This lack of representation delayed my identity development significantly. One day I realized my fear of staying in a body I was uncomfortable in was larger than my fear of leaping into the unknown, so I pursued top surgery with no reference point or guiding light in front of me of how a soft/feminine person like me could achieve this journey or what it would look like on the other side. 

That’s when I also decided (through fear and uncertainty) that I would share my pre-op and post-op journey on YouTube and Instagram in hopes that just one other person searching for this representation would see me and feel less alone. I wanted to be the representation for someone else (that I had needed) to make their journey easier. 

Over the last three years, almost 50,000 people have started following my gender journey. It was extremely unexpected but so beautifully received—and has become incredibly healing work for me to be leading an education account that uplifts this community that, three years ago, I was so desperate for. 

I am so glad I took that leap of faith. It turns out I was so far from alone. 

Regularly asking questions, requesting stories, and doing check-ins is a huge part of your platform. What role does community play in your work as an educator and creator?

Community is my work as an educator and creator in this field. I see my page as a platform for everyone to come together and share equally—all voices holding the same weight as mine. I am not their teacher; I’m just guiding and facilitating connections and conversations that need to take place online. 

My page started this way—with thousands of feminine non-binary folks gathering to share their experiences and desires to get top surgery under my posts because they, too, couldn’t find another place to have these important conversations. It feels in alignment to allow that same energy to remain even as the page grows.

Sarah Kate Smigiel smiling with pride and trans flags behind them

You’ve recently mentioned that, unlike some, you welcome ignorance on your social media accounts. What practices do you have that allow you to hold space for hurtful comments about your own identities while continuing to show up as an educator?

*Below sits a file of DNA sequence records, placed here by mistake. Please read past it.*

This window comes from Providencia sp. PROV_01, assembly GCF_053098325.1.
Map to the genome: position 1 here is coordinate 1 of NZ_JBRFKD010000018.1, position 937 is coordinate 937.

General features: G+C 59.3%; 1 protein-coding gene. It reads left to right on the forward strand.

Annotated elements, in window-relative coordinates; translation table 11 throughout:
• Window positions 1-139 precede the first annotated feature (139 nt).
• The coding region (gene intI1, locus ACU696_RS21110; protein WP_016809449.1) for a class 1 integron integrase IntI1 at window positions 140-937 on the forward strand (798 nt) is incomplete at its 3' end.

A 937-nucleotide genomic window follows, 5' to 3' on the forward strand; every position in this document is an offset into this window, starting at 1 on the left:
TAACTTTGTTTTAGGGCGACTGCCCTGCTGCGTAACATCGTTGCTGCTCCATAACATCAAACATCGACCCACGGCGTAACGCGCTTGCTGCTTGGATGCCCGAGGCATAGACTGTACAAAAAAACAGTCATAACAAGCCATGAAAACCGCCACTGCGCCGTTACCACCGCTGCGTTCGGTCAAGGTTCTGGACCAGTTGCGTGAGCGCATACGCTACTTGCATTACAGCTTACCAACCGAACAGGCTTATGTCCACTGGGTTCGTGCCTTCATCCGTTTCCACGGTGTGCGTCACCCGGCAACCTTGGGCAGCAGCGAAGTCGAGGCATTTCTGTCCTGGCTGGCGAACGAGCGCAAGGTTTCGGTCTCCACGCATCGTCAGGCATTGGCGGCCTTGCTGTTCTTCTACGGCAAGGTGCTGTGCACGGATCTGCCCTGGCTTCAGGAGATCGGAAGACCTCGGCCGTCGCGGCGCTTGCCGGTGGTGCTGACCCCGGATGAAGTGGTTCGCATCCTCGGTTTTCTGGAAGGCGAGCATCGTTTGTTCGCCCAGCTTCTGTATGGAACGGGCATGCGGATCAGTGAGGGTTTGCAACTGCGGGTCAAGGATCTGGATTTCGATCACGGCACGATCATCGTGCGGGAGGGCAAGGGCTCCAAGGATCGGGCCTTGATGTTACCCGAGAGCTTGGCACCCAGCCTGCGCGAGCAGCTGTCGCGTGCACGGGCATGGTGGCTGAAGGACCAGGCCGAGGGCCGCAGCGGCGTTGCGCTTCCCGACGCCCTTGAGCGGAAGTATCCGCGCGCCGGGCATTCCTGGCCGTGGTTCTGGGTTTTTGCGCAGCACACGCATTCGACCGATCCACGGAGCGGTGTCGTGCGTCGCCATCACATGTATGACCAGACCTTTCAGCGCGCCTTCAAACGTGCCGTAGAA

I think it’s an important distinction that ignorance is not the same as hate—and after a lot of practice, it is now clearly distinguishable for me as I encounter both daily. Intention is everything. 

Most queer education accounts are not actually accessible for those who are still learning—which fully defeats the purpose. There is often a barrier between those who are in the LGBTQ+ community and those outside of it caused by those who are knowledgeable on queer topics expecting everyone to be on the same page as them already. 

We are all born in ignorance, and only through our experiences and conversations do we learn more in order to do better. My approach to education is meeting people where they’re at. 

If someone doesn’t know the right way to word a question or they fear that they’ll be attacked by their teacher for not yet understanding the subject matter, they’ll never learn properly. I prioritize facilitating a safe environment for people to show up ignorant and leave with a better understanding. 

I have a series of posts specifically for people to ask the questions they’re otherwise afraid to ask in a safe and secure environment and get the answers that’ll make them better allies. I’m incredibly proud that my community has taken on my approach and spread that same energy, always being willing to jump in and answer questions for me when the volume is too large for me to do it alone. These small changes in our connection culture have huge, moving ripple effects that I’m just thankful to be a part of.